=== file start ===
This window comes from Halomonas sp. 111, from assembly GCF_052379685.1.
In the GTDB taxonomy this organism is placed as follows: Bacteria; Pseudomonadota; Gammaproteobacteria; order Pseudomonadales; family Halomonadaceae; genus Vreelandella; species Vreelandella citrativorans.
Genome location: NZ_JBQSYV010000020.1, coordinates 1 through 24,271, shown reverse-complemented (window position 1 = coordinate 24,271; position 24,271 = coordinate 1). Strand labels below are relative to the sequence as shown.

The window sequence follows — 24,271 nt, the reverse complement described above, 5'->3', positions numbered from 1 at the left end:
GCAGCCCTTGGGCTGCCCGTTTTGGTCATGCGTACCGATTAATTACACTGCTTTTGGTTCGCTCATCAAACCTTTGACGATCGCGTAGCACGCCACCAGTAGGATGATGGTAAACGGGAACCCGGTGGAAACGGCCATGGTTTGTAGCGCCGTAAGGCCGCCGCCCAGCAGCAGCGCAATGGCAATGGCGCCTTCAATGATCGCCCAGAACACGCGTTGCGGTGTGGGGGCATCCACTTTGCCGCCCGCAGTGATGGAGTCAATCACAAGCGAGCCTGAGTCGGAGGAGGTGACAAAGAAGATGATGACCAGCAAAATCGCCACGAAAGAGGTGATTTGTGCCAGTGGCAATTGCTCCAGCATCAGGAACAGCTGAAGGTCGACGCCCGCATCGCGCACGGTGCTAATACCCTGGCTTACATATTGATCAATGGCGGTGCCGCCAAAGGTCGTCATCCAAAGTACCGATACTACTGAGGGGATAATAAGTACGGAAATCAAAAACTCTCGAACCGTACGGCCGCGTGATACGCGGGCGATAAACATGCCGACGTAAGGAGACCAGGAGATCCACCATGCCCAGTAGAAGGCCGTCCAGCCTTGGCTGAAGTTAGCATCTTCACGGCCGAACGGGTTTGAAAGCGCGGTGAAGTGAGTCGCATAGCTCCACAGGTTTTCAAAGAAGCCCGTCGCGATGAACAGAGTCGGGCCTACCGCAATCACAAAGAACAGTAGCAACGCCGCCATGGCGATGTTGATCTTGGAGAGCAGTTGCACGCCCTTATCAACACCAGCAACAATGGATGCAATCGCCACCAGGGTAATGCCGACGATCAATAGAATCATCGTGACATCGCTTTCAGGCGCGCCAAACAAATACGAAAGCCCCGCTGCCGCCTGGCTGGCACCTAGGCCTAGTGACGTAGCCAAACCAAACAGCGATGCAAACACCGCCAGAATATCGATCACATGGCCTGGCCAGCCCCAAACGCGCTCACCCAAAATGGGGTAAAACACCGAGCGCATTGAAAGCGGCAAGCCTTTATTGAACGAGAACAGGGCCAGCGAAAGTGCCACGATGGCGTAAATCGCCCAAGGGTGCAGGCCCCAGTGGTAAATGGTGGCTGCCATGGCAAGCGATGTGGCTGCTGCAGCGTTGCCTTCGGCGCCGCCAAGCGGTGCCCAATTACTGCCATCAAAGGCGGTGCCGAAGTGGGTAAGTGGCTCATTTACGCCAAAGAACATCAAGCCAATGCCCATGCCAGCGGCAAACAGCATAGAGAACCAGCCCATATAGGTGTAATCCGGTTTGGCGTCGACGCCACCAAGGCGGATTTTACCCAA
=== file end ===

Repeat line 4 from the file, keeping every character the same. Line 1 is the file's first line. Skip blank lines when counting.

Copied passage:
The window sequence follows — 24,271 nt, the reverse complement described above, 5'->3', positions numbered from 1 at the left end: